Sunday December 21st, 2014, 8:32 am (EST)

Nancy Stout Discusses Celia Sánchez and the Cuban Revolution in the Twin Cities

One Day in December

Nancy Stout, author of One Day in December: Celia Sánchez and the Cuban Revolution, will be speaking in the Minneapolis area, at the invitation of the Minnesota Cuba Committee.

Saturday, Oct. 19, 3pm

Mayday Books, book signing

301 Cedar Ave. S., Minneapolis, MN

Sunday, Oct. 20, 4pm

Boneshaker Books, book signing

2022 23rd Ave. S., Minneapolis, MN

Monday, Oct. 21, 4:45 pm

Macalester College, Olin Rice Science Center, Room 250

joint presentation with Cuban film maker Consuelo Elba Alvarez

sponsored by Macalester Dept. of Latin American Studies, Dept. of Hispanic Studies and Minnesota Cuba Committee

Saint Paul, MN

Tuesday, October 22, 7pm

University of Minnesota, Carlson School of Management, Room 1-147

joint presentation with Cuban film maker, Consuelo Elba Alvarez

Minneapolis, MN

Wednesday, October 23, 4 pm

University of Minnesota Bookstore

Coffman Memorial Union

300 Washington Ave. SE

Minneapolis, MN

Wednesday, October 23, 7 pm

Micawber’s Books, book signing

2238 Carter Ave., St. Paul, MN

For more information: www.minnesotacubacommittee.org, MNCuba [at] gmail.com

I love this book. Biographer Nancy Stout is to be congratulated for her insightful, mature and sometimes droll exploration of a profoundly liberated, adventuresome and driven personality. I love the life of Celia Sánchez, a life that was singular, sui generis, and true to its time of revolution and change in Cuban society, but also archetypal in its impact and relevance to all times of social struggle and revolt, including this one.

—Alice Walker, author, The Color Purple; winner, Pulitzer Prize & National Book Award

Nancy Stout’s One Day in December, in addition to being a penetrating and startling biography, is a new generation’s view into a world previous generations have been locked out of with words like: “dictator,” “communist,” “anti-American,” and “communist sympathizer/traitor.” As we move into an era of multiculturalism, an era which continues to upset old racial paradigms, and an era of interconnectivity and globalism from which there is no turning back, Nancy Stout’s One Day in December takes on the importance of the work of Arundhati Roy or Noam Chomsky in its insistence on looking at facts rather than self serving capitalist and neocolonialist myth. And One Day in December is also a damn good read about a passionate, sensuous, and brilliant woman!

—Sapphire, author of Push and The Kid

Engrossing, endearing, and eloquent, this sympathetic and superbly crafted portrait of the ‘True Flower of the Revolution’ unfolds in magnificent detail. Nancy Stout leaves us breathless in admiration for this fearless revolutionary—a brilliant organizer, recruiter, and Fidel Castro’s most precious aide. So intimate is Stout’s well-informed tour de force that the description of Sánchez’s death brings the reader to tears, inspired by a deep sense of love and loss.

—Christopher P. Baker, author, Mi Moto Fidel: Motorcycling Through Castro’s Cuba, the Moon Cuba Handbook, and Cuba Classics: A Celebration of Vintage American Automobiles

Nancy Stout has accomplished a genuine tour de force with One Day in December. In this riveting and eloquent portrait, Celia Sánchez finally emerges as a major star in Cuba’s revolutionary drama: a political animal, a management consultant, a historian, and of course, a confidante to Fidel Castro. Thrust into the arena of clandestine politics in the 1950s, Celia spent the next two decades of her life helping to institutionalize the Cuban revolution. Her legacy, especially for women and girls’ education and health, and as the chief archivist of the insurgency, comes alive in Stout’s exhaustively researched biography.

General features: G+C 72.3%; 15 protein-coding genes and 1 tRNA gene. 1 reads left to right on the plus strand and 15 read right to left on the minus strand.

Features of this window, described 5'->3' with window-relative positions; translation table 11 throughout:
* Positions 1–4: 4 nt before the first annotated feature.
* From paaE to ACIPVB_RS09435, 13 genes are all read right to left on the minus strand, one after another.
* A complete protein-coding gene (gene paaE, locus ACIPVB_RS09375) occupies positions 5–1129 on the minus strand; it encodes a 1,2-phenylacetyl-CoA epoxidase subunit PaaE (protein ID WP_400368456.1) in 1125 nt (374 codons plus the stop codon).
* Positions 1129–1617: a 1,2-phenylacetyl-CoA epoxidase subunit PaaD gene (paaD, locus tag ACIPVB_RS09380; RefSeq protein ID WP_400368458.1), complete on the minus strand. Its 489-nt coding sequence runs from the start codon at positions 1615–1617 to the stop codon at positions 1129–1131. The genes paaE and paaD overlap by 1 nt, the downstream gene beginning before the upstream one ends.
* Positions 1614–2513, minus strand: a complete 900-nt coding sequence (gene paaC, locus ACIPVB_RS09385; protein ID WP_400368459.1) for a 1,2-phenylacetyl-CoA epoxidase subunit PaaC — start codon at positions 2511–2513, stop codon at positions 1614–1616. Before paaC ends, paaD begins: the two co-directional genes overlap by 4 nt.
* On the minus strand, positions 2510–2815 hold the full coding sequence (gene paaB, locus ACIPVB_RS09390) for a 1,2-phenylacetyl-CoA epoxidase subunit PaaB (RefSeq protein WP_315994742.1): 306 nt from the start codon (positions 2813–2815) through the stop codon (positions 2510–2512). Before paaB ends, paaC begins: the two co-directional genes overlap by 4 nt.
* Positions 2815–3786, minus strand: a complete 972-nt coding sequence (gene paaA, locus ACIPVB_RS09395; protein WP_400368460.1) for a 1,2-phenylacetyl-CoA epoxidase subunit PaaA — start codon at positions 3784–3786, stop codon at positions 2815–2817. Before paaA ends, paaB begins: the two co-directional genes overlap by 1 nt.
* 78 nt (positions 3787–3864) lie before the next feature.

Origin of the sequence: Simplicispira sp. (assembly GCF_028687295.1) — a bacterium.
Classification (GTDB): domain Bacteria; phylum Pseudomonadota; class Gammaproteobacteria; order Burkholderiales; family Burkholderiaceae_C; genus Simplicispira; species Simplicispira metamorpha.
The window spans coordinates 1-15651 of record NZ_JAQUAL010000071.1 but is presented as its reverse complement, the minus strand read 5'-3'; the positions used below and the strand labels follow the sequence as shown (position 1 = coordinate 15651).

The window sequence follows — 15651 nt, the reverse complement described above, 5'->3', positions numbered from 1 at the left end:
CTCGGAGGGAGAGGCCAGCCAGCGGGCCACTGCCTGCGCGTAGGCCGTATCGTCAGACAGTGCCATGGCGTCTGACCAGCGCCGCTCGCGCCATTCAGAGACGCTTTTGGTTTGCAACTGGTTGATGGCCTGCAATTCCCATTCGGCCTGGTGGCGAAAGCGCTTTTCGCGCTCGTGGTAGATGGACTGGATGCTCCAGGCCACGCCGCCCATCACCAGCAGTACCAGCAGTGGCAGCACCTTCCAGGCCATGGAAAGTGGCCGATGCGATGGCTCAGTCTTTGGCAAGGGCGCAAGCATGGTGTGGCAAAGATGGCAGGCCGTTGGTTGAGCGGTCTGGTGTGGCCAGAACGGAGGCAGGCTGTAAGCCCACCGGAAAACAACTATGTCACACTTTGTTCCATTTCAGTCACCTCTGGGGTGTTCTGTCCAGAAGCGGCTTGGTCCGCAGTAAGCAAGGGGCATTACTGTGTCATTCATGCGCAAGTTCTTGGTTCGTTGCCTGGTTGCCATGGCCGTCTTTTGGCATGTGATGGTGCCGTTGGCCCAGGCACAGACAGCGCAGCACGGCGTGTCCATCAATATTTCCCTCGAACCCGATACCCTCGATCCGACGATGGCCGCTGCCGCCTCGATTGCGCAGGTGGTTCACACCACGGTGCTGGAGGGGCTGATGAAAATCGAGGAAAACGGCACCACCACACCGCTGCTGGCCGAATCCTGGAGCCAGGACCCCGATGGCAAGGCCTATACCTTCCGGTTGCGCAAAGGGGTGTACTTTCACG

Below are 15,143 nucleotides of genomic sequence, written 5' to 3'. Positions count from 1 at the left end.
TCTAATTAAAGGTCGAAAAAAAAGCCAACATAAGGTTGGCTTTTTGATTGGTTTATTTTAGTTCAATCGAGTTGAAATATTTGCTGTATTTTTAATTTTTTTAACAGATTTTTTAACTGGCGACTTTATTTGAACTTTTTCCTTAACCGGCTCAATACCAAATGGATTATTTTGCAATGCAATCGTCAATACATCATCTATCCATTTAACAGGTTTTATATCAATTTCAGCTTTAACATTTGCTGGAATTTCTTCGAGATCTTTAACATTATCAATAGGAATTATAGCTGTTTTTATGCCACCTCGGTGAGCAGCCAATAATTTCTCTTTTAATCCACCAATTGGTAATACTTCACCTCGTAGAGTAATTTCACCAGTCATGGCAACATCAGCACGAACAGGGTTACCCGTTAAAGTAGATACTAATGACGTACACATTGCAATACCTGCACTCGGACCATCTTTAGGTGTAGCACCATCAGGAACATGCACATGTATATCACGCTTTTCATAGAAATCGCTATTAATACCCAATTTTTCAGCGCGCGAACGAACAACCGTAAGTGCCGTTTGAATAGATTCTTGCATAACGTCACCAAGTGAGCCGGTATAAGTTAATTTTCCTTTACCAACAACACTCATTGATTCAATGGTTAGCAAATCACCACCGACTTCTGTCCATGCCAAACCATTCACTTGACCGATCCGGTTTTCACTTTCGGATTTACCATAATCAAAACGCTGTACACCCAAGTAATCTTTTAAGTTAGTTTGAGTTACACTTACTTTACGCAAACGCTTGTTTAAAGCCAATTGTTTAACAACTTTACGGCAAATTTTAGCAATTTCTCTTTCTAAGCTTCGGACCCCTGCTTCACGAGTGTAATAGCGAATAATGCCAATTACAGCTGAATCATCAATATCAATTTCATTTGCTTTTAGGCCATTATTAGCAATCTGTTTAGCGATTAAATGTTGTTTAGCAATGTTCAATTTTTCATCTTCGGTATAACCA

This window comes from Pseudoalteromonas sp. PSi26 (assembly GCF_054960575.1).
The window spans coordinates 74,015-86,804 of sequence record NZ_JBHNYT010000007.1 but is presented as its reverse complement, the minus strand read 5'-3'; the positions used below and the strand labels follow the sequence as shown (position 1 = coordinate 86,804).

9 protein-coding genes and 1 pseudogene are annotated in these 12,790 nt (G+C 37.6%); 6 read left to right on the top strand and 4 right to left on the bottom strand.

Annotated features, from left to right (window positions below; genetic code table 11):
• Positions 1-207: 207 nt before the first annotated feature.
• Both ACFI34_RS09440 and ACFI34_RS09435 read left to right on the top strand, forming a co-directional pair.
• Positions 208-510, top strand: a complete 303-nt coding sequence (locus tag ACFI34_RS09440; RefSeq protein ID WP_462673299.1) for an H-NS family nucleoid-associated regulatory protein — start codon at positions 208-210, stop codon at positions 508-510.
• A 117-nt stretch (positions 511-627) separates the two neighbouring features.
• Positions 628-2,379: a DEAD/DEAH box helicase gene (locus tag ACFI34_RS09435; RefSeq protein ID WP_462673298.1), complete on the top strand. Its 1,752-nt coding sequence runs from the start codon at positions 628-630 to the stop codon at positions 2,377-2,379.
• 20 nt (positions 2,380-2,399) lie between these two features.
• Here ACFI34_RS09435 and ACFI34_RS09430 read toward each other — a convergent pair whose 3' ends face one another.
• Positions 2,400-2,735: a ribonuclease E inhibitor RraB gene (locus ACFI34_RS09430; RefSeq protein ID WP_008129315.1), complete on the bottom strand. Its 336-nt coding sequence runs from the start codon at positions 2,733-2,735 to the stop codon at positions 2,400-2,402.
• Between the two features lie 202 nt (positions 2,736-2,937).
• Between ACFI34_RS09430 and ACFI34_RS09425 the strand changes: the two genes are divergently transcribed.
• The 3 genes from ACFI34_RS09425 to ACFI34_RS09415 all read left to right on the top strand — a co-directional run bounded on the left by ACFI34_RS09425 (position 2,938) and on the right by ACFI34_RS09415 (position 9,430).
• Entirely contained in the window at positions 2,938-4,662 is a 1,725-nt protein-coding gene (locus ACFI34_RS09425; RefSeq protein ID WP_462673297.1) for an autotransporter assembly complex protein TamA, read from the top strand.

—Julia Sweig, Nelson and David Rockefeller Senior Fellow and Director, Latin America Studies and Global Brazil Initiative, Council on Foreign Relations

This excellent book tells us about Celia Sánchez, an early leader of the Cuban Revolution and a fascinating character. From Oriente province, she helped organize the 26th of July forces there and plan Fidel’s landing in January of 1956. She soon joined him in the mountains and became not only a leader of the Revolution but his ‘closest companion.’ That they were intimate seems clear but it was a sui generis relationship. As Nancy Stout suggests, ‘he was free to come and go.’ And he certainly had relationships with other women. As Stout movingly describes her, Celia was totally devoted to Fidel and to the Cuban Revolution. And she loved and was loved by the Cuban people. I was in Havana at the time of her death in January of 1980 and well remember the deep sadness it occasioned.

—Wayne S. Smith, senior fellow and director of the Cuba Project, Center for International Policy; former head, U.S. Interests Section in Havana

In this impressive biography Stout utilizes interviews, Cuban archives (to which she was granted special access by Castro himself), letters, and other documents to provide an accurate portrait of Sanchez, who ran the planning organization of the revolution after the death of Pais in 1957… Stout’s biography tells her story as well as offering insights into other revolutionaries and their contributions… Highly recommended for readers and scholars of Cuban history.

Library Journal (starred review)

Nancy Stout is a writer and photographer living in New York City, currently employed by Fordham University as a Reference Librarian. Her books include Great American Thoroughbred Racetracks, Homestretch, The West Side YMCA: A Social and Architectural Retrospective, Havana/La Habana (with architect Jorge Rigau, who wrote the text), and Habanos: the Story of the Havana Cigar (author and photographer).

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